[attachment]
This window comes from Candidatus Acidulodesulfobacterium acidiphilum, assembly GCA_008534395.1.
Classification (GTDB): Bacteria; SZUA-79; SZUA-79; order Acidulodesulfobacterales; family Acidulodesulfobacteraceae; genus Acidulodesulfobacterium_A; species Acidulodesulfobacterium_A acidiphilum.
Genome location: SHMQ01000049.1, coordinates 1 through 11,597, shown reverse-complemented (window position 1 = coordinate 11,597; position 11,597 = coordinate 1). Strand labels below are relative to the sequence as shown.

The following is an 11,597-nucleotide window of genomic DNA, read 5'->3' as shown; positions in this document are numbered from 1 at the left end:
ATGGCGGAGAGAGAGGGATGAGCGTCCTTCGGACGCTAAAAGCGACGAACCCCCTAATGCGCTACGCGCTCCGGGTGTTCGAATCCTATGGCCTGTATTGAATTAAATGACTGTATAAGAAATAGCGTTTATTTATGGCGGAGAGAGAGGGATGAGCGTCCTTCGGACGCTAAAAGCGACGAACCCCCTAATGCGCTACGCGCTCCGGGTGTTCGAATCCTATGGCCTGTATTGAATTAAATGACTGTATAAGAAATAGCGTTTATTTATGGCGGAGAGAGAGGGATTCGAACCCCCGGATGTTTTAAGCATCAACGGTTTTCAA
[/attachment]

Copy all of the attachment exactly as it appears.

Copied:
This window comes from Candidatus Acidulodesulfobacterium acidiphilum, assembly GCA_008534395.1.
Classification (GTDB): Bacteria; SZUA-79; SZUA-79; order Acidulodesulfobacterales; family Acidulodesulfobacteraceae; genus Acidulodesulfobacterium_A; species Acidulodesulfobacterium_A acidiphilum.
Genome location: SHMQ01000049.1, coordinates 1 through 11,597, shown reverse-complemented (window position 1 = coordinate 11,597; position 11,597 = coordinate 1). Strand labels below are relative to the sequence as shown.

The following is an 11,597-nucleotide window of genomic DNA, read 5'->3' as shown; positions in this document are numbered from 1 at the left end:
ATGGCGGAGAGAGAGGGATGAGCGTCCTTCGGACGCTAAAAGCGACGAACCCCCTAATGCGCTACGCGCTCCGGGTGTTCGAATCCTATGGCCTGTATTGAATTAAATGACTGTATAAGAAATAGCGTTTATTTATGGCGGAGAGAGAGGGATGAGCGTCCTTCGGACGCTAAAAGCGACGAACCCCCTAATGCGCTACGCGCTCCGGGTGTTCGAATCCTATGGCCTGTATTGAATTAAATGACTGTATAAGAAATAGCGTTTATTTATGGCGGAGAGAGAGGGATTCGAACCCCCGGATGTTTTAAGCATCAACGGTTTTCAA